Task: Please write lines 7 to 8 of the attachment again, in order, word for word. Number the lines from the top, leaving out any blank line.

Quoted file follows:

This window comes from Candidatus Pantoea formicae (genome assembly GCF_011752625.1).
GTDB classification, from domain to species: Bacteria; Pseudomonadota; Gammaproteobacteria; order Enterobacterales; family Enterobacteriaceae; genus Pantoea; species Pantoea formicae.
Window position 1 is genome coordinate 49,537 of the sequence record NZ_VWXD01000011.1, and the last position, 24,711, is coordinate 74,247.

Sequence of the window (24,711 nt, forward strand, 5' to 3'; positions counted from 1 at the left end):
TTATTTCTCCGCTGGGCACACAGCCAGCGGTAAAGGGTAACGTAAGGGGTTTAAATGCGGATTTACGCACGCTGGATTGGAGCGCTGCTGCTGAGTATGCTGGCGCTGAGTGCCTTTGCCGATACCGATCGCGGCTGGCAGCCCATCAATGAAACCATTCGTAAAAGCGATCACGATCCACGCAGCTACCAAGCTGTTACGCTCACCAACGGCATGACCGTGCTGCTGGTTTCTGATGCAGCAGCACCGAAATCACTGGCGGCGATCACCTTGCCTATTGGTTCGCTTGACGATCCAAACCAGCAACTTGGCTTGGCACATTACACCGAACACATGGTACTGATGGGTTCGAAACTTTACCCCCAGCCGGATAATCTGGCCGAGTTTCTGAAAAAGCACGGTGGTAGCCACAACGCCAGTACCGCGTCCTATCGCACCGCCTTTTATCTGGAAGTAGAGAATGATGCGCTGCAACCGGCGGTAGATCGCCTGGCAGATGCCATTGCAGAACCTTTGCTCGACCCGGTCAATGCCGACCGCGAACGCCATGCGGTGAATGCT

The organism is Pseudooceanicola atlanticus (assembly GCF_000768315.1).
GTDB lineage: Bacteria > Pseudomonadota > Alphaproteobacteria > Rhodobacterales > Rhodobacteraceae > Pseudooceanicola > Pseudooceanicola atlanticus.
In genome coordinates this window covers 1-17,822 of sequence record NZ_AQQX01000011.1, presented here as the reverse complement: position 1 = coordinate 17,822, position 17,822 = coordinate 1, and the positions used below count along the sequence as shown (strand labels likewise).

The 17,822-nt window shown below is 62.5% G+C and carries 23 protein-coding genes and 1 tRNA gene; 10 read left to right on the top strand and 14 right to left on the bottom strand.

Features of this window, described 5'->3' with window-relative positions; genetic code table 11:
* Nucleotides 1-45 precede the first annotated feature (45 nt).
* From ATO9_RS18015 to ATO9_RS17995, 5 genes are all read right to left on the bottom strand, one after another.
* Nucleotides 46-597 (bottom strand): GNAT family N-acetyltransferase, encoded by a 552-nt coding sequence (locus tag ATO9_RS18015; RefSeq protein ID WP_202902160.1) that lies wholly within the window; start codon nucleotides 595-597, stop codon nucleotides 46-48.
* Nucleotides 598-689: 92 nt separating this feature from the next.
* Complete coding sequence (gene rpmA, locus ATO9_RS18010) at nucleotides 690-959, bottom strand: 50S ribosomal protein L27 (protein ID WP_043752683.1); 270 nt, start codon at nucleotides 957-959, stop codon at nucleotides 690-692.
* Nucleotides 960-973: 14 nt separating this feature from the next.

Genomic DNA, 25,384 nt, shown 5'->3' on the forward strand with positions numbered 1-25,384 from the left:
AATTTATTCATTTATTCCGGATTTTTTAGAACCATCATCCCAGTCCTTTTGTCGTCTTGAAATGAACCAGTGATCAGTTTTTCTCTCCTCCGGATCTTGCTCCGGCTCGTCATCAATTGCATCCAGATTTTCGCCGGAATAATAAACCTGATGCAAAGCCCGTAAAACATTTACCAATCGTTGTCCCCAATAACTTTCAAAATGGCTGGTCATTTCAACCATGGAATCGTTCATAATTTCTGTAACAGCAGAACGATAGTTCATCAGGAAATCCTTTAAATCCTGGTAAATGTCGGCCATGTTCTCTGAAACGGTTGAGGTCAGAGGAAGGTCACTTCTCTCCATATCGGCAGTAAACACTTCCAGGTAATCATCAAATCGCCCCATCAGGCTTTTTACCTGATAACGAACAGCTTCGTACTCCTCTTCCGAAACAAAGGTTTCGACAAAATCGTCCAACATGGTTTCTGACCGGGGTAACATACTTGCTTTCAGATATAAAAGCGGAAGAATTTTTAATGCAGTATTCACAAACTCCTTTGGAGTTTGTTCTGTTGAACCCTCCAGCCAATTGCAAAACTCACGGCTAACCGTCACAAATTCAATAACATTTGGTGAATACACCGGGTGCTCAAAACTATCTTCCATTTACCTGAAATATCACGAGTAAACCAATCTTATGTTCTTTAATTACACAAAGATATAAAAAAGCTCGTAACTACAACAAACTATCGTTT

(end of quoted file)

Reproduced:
GTDB lineage: Bacteria > Pseudomonadota > Alphaproteobacteria > Rhodobacterales > Rhodobacteraceae > Pseudooceanicola > Pseudooceanicola atlanticus.
In genome coordinates this window covers 1-17,822 of sequence record NZ_AQQX01000011.1, presented here as the reverse complement: position 1 = coordinate 17,822, position 17,822 = coordinate 1, and the positions used below count along the sequence as shown (strand labels likewise).